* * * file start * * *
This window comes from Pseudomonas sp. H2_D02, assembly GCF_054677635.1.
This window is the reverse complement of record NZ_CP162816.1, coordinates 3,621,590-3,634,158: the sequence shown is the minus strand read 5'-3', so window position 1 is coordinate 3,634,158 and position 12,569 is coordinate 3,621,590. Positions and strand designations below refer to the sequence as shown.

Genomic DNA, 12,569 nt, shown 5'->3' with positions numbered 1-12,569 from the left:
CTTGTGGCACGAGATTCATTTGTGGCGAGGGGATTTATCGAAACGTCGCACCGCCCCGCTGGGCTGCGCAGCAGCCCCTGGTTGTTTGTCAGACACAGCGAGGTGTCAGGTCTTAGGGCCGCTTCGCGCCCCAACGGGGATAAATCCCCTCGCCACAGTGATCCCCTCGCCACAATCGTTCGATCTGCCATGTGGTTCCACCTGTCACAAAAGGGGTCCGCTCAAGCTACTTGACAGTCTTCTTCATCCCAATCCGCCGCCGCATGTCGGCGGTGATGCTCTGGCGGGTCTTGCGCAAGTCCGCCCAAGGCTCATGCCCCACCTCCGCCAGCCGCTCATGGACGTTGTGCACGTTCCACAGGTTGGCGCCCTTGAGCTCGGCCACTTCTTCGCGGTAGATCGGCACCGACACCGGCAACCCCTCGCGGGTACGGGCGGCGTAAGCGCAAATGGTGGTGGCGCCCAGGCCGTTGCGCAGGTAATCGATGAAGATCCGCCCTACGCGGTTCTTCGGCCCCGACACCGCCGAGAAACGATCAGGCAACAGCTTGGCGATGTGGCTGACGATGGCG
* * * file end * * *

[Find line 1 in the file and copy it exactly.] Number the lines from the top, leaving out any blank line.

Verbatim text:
This window comes from Pseudomonas sp. H2_D02, assembly GCF_054677635.1.